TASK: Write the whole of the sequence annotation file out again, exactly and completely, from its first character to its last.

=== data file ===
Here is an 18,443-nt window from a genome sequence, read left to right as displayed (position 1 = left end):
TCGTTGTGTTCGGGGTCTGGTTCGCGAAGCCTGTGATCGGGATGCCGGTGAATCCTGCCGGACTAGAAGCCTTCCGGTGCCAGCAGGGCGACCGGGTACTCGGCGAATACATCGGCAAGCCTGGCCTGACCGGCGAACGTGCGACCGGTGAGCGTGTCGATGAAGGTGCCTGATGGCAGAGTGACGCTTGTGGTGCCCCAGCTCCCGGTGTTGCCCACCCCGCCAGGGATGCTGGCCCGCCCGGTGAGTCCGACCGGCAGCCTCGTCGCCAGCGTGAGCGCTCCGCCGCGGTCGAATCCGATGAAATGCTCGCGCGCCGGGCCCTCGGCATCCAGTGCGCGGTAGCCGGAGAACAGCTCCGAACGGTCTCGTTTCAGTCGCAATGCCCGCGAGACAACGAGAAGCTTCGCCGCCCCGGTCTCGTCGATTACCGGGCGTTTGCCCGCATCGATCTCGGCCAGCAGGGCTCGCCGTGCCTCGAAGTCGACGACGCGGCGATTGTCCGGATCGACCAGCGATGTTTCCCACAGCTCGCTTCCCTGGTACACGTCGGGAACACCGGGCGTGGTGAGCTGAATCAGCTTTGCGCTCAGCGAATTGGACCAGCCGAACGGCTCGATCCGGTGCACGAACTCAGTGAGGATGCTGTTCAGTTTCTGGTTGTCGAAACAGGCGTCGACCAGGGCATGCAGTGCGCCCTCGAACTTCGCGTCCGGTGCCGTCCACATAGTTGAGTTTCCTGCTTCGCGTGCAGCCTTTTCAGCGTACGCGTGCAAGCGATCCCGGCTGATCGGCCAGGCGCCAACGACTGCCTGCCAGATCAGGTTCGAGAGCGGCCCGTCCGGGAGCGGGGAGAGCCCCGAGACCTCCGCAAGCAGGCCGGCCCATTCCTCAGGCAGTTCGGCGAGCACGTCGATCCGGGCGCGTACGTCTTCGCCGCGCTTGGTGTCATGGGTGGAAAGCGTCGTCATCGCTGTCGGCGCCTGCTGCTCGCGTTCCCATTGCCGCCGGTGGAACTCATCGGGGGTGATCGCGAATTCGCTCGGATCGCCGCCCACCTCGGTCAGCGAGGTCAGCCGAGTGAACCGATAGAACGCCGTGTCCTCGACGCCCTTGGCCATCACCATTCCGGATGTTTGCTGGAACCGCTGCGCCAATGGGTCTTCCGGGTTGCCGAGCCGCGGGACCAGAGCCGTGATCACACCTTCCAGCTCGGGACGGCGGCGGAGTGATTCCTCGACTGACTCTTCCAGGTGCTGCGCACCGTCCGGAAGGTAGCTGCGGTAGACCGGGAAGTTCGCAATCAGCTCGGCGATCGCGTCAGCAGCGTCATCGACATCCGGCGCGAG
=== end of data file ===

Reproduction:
Here is an 18,443-nt window from a genome sequence, read left to right as displayed (position 1 = left end):
TCGTTGTGTTCGGGGTCTGGTTCGCGAAGCCTGTGATCGGGATGCCGGTGAATCCTGCCGGACTAGAAGCCTTCCGGTGCCAGCAGGGCGACCGGGTACTCGGCGAATACATCGGCAAGCCTGGCCTGACCGGCGAACGTGCGACCGGTGAGCGTGTCGATGAAGGTGCCTGATGGCAGAGTGACGCTTGTGGTGCCCCAGCTCCCGGTGTTGCCCACCCCGCCAGGGATGCTGGCCCGCCCGGTGAGTCCGACCGGCAGCCTCGTCGCCAGCGTGAGCGCTCCGCCGCGGTCGAATCCGATGAAATGCTCGCGCGCCGGGCCCTCGGCATCCAGTGCGCGGTAGCCGGAGAACAGCTCCGAACGGTCTCGTTTCAGTCGCAATGCCCGCGAGACAACGAGAAGCTTCGCCGCCCCGGTCTCGTCGATTACCGGGCGTTTGCCCGCATCGATCTCGGCCAGCAGGGCTCGCCGTGCCTCGAAGTCGACGACGCGGCGATTGTCCGGATCGACCAGCGATGTTTCCCACAGCTCGCTTCCCTGGTACACGTCGGGAACACCGGGCGTGGTGAGCTGAATCAGCTTTGCGCTCAGCGAATTGGACCAGCCGAACGGCTCGATCCGGTGCACGAACTCAGTGAGGATGCTGTTCAGTTTCTGGTTGTCGAAACAGGCGTCGACCAGGGCATGCAGTGCGCCCTCGAACTTCGCGTCCGGTGCCGTCCACATAGTTGAGTTTCCTGCTTCGCGTGCAGCCTTTTCAGCGTACGCGTGCAAGCGATCCCGGCTGATCGGCCAGGCGCCAACGACTGCCTGCCAGATCAGGTTCGAGAGCGGCCCGTCCGGGAGCGGGGAGAGCCCCGAGACCTCCGCAAGCAGGCCGGCCCATTCCTCAGGCAGTTCGGCGAGCACGTCGATCCGGGCGCGTACGTCTTCGCCGCGCTTGGTGTCATGGGTGGAAAGCGTCGTCATCGCTGTCGGCGCCTGCTGCTCGCGTTCCCATTGCCGCCGGTGGAACTCATCGGGGGTGATCGCGAATTCGCTCGGATCGCCGCCCACCTCGGTCAGCGAGGTCAGCCGAGTGAACCGATAGAACGCCGTGTCCTCGACGCCCTTGGCCATCACCATTCCGGATGTTTGCTGGAACCGCTGCGCCAATGGGTCTTCCGGGTTGCCGAGCCGCGGGACCAGAGCCGTGATCACACCTTCCAGCTCGGGACGGCGGCGGAGTGATTCCTCGACTGACTCTTCCAGGTGCTGCGCACCGTCCGGAAGGTAGCTGCGGTAGACCGGGAAGTTCGCAATCAGCTCGGCGATCGCGTCAGCAGCGTCATCGACATCCGGCGCGAG